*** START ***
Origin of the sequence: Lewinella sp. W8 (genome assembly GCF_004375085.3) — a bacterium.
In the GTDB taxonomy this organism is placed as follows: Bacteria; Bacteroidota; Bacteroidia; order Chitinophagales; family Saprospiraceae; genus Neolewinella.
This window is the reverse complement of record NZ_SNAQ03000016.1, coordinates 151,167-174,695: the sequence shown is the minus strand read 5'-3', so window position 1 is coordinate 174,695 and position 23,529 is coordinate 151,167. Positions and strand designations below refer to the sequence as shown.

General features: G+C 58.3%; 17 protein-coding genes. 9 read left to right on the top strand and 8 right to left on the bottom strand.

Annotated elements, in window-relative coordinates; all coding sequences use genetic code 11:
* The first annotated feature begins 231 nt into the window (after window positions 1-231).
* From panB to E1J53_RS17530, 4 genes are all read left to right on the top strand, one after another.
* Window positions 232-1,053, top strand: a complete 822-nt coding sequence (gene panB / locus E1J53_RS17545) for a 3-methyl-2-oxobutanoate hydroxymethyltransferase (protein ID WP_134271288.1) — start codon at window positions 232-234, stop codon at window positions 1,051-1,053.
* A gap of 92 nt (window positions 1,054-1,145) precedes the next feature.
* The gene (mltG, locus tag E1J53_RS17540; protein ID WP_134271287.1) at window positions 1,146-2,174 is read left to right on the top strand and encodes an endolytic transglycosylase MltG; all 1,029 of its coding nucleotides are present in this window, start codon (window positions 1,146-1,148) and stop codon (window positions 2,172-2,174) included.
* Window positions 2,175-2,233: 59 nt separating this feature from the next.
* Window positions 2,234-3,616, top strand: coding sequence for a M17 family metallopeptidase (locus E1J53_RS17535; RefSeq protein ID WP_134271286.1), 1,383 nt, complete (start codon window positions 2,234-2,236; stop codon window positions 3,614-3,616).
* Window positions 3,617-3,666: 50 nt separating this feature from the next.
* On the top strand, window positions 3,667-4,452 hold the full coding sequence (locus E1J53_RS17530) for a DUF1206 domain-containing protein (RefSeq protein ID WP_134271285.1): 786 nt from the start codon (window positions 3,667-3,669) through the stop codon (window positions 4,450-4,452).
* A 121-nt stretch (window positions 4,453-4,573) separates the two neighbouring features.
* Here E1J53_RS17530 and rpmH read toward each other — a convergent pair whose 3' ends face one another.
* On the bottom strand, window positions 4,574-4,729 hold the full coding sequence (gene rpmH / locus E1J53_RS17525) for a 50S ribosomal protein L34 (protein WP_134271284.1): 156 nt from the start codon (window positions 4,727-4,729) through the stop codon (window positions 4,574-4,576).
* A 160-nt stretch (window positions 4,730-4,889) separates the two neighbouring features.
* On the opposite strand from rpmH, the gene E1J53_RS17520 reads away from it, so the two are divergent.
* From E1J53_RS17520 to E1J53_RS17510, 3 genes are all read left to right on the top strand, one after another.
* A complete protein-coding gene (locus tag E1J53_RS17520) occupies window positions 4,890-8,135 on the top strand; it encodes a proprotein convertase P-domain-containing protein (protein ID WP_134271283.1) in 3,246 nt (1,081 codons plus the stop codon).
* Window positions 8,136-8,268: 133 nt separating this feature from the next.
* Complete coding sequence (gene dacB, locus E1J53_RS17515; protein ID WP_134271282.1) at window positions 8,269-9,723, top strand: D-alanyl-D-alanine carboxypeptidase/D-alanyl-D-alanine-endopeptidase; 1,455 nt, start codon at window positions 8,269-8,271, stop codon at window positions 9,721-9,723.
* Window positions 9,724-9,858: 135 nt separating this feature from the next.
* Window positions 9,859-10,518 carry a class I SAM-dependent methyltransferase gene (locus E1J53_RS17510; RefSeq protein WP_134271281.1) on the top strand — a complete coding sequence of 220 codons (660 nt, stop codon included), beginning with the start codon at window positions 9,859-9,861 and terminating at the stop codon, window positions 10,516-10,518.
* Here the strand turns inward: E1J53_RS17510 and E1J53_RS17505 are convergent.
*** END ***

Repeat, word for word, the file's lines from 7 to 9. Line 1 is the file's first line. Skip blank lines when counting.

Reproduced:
* From panB to E1J53_RS17530, 4 genes are all read left to right on the top strand, one after another.
* Window positions 232-1,053, top strand: a complete 822-nt coding sequence (gene panB / locus E1J53_RS17545) for a 3-methyl-2-oxobutanoate hydroxymethyltransferase (protein ID WP_134271288.1) — start codon at window positions 232-234, stop codon at window positions 1,051-1,053.
* A gap of 92 nt (window positions 1,054-1,145) precedes the next feature.